Insurgency Sandstorm review: Happiness is a warm gun

If you want a legitimate alternative to the yearly churn of Call of Duty and Battlefield, Insurgency: Sandstorm is just what the doctor ordered. Our review.


Just when you think that you’ve seen everything video game have to offer in a certain genre, something new comes along that restores your faith and breathes new life into your favorite hobby. New World Interactive’s new multiplayer shooter Insurgency: Sandstorm is the product of more than a decade of hard work on producing a modern combat experience that can satisfy players looking for quick fun as well as a more tactical pace. Sitting comfortably between the Armas and Battlefields of the world, the game offers excitement, tension, and goofy fun that is breath of fresh air in the crowded shooter market.

Stop me if you’ve heard this one before

Insurgency: Sandstorm pits two teams of combatants against each other in various war-torn towns that seemingly lie somewhere in the middle east. If players are killed, there are no respawns until the current wave of action is successfully completed or the attacking team fails. It sounds just like Counter-Strike or any other modern military shooter, because it mostly is. The setup here is nothing we haven’t seen a hundred times already. The game mixes it up a bit with the inclusion of a driveable technical pickup truck with a mounted gun and the occasional gunship or mortar strike, but again, this is all well-trodden ground in the genre.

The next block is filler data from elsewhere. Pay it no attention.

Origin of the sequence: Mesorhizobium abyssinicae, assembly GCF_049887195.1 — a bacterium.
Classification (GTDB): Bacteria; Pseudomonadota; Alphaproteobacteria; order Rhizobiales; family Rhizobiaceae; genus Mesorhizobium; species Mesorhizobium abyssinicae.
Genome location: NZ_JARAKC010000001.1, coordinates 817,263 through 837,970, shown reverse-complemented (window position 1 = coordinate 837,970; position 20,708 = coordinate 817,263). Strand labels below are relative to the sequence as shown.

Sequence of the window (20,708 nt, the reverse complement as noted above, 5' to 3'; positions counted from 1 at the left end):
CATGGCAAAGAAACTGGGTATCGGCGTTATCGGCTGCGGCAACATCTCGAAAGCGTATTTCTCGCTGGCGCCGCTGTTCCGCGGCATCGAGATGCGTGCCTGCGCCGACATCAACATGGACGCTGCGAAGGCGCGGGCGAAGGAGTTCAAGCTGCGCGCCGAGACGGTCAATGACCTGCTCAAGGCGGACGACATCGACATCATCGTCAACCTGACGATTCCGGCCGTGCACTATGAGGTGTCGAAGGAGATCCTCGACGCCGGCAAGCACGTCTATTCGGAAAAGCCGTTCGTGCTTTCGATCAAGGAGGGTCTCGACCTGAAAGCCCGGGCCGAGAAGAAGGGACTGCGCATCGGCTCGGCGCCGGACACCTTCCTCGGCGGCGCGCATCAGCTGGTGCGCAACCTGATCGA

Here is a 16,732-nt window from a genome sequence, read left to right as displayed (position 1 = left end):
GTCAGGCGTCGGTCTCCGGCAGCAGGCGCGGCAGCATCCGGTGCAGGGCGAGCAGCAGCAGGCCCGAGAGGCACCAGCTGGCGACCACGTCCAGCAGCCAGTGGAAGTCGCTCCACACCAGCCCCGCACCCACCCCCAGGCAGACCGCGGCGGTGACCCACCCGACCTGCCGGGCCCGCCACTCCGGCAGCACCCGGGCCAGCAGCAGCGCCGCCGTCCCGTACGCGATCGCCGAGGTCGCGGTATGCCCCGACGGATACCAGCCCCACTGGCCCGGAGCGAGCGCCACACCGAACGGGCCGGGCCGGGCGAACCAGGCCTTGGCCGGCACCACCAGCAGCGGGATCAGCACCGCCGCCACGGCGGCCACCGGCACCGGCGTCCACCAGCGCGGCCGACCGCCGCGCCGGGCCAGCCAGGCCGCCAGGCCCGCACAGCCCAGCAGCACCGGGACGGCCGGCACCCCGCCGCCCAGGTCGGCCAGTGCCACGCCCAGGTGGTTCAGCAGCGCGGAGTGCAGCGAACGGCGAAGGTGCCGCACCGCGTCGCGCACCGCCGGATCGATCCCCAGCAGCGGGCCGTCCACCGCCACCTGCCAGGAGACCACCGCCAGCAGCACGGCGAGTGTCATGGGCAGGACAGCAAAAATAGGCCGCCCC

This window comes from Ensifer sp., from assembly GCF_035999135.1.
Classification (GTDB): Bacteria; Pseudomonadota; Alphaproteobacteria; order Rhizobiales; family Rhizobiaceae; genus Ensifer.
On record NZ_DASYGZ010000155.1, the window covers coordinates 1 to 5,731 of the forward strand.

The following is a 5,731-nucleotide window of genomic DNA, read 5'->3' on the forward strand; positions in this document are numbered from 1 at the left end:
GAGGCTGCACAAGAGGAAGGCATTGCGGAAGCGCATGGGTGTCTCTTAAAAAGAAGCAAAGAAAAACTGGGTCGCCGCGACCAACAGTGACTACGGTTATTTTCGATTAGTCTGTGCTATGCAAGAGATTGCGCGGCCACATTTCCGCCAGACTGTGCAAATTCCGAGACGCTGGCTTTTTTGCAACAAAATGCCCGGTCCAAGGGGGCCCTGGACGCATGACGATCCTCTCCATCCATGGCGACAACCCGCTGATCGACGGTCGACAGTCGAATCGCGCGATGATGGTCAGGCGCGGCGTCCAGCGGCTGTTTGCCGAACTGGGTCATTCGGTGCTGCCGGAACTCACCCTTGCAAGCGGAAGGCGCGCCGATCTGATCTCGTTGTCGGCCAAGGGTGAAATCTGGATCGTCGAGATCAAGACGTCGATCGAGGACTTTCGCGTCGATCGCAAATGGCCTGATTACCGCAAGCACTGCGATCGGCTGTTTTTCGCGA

The developers over at New World Interactive appear to have found some magic recipe to make the same old thing feel exciting and unpredictable again. The gunplay in Sandstorm feels a bit like that of Arma 3, without carrying over the complex ballistics system. Close encounters make use of hitscan projectiles while intermediate and long engagements have bullet travel and drop. If you were to ask me why this game is different from the rest, I’d point to the gunplay.

Trimming the fat

Insurgency: Sandstorm offers a minimal HUD, no aiming reticle, and no hit indicators. There is no readout of how many bullets you have left. If you reload your gun before the magazine is empty, that magazine goes back into your kit. If you get in a bind and insert that same magazine later on, it will only have a few bullets in it, possibly getting you killed at the wrong time. Killing enemy soldiers will not shower you in a flood of numbers and reassuring text that you are a good soldier. If you are close enough to the target you kill, your confirmation will be the exploding red mist of brain matter and a red splat on the brick when your bullet goes between their eyes. There will be times when you aren’t sure if you killed any enemy or if they took cover during hectic encounters. Is it safe to advance towards that position or are you being lured into exposing yourself?

Ramping up the tension is what Insurgency: Sandstorm excels at. Just when you feel safe, a shotgun will be waiting for you around a corner. When the rest of your team is down and you have to hold off an incoming team from storming a small house for 90 seconds when you are unsure if you have enough bullets to do the job is certain to make your heart rate rise. If by some miracle, you make the ultimate final stand and clear the checkpoint, the sense of accomplishment is otherworldly. If you fail and catch a molotov cocktail with your face, it still feels pretty amazing. The soldiers are real chatterboxes. There always seems to be the perfect quip for each situation and the constant stream of expletives from the team of insurgents is hilarious.

Staying in the fight